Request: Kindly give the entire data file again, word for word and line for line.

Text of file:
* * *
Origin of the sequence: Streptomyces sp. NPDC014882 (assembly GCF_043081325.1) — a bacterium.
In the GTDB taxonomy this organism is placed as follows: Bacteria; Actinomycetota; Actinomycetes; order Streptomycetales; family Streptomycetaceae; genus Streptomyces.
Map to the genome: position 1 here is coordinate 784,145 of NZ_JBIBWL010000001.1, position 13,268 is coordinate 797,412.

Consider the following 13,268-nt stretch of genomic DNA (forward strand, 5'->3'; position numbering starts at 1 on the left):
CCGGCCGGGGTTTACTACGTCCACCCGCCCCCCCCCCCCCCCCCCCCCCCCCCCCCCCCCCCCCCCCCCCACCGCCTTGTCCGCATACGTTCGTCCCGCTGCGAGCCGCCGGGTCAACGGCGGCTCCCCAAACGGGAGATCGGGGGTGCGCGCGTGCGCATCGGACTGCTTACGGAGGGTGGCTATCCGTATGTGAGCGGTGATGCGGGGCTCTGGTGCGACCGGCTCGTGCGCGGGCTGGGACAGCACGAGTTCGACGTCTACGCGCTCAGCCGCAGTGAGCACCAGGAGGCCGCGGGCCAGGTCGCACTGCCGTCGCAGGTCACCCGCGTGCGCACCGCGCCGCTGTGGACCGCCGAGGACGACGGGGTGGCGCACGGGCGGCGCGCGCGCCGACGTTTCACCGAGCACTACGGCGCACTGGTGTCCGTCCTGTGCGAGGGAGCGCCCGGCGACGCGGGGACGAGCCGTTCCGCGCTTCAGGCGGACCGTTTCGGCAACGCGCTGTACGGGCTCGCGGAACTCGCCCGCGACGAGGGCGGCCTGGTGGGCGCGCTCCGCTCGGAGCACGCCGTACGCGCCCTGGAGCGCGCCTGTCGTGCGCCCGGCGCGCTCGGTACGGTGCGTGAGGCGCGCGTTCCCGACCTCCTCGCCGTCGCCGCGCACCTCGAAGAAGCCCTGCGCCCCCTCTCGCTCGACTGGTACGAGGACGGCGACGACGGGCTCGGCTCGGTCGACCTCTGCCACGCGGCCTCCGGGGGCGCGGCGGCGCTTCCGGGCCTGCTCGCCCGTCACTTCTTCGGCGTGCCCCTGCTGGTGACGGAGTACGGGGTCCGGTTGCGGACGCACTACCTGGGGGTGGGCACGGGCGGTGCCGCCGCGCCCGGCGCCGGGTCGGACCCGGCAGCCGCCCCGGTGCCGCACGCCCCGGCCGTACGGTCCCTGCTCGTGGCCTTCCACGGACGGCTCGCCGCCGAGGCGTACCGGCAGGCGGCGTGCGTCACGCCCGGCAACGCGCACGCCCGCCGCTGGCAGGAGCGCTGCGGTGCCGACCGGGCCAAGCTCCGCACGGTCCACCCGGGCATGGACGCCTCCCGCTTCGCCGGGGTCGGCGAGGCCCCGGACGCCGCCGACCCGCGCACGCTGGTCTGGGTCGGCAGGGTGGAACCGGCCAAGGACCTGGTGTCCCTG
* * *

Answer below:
Origin of the sequence: Streptomyces sp. NPDC014882 (assembly GCF_043081325.1) — a bacterium.
In the GTDB taxonomy this organism is placed as follows: Bacteria; Actinomycetota; Actinomycetes; order Streptomycetales; family Streptomycetaceae; genus Streptomyces.
Map to the genome: position 1 here is coordinate 784,145 of NZ_JBIBWL010000001.1, position 13,268 is coordinate 797,412.

Consider the following 13,268-nt stretch of genomic DNA (forward strand, 5'->3'; position numbering starts at 1 on the left):
CCGGCCGGGGTTTACTACGTCCACCCGCCCCCCCCCCCCCCCCCCCCCCCCCCCCCCCCCCCCCCCCCCCACCGCCTTGTCCGCATACGTTCGTCCCGCTGCGAGCCGCCGGGTCAACGGCGGCTCCCCAAACGGGAGATCGGGGGTGCGCGCGTGCGCATCGGACTGCTTACGGAGGGTGGCTATCCGTATGTGAGCGGTGATGCGGGGCTCTGGTGCGACCGGCTCGTGCGCGGGCTGGGACAGCACGAGTTCGACGTCTACGCGCTCAGCCGCAGTGAGCACCAGGAGGCCGCGGGCCAGGTCGCACTGCCGTCGCAGGTCACCCGCGTGCGCACCGCGCCGCTGTGGACCGCCGAGGACGACGGGGTGGCGCACGGGCGGCGCGCGCGCCGACGTTTCACCGAGCACTACGGCGCACTGGTGTCCGTCCTGTGCGAGGGAGCGCCCGGCGACGCGGGGACGAGCCGTTCCGCGCTTCAGGCGGACCGTTTCGGCAACGCGCTGTACGGGCTCGCGGAACTCGCCCGCGACGAGGGCGGCCTGGTGGGCGCGCTCCGCTCGGAGCACGCCGTACGCGCCCTGGAGCGCGCCTGTCGTGCGCCCGGCGCGCTCGGTACGGTGCGTGAGGCGCGCGTTCCCGACCTCCTCGCCGTCGCCGCGCACCTCGAAGAAGCCCTGCGCCCCCTCTCGCTCGACTGGTACGAGGACGGCGACGACGGGCTCGGCTCGGTCGACCTCTGCCACGCGGCCTCCGGGGGCGCGGCGGCGCTTCCGGGCCTGCTCGCCCGTCACTTCTTCGGCGTGCCCCTGCTGGTGACGGAGTACGGGGTCCGGTTGCGGACGCACTACCTGGGGGTGGGCACGGGCGGTGCCGCCGCGCCCGGCGCCGGGTCGGACCCGGCAGCCGCCCCGGTGCCGCACGCCCCGGCCGTACGGTCCCTGCTCGTGGCCTTCCACGGACGGCTCGCCGCCGAGGCGTACCGGCAGGCGGCGTGCGTCACGCCCGGCAACGCGCACGCCCGCCGCTGGCAGGAGCGCTGCGGTGCCGACCGGGCCAAGCTCCGCACGGTCCACCCGGGCATGGACGCCTCCCGCTTCGCCGGGGTCGGCGAGGCCCCGGACGCCGCCGACCCGCGCACGCTGGTCTGGGTCGGCAGGGTGGAACCGGCCAAGGACCTGGTGTCCCTG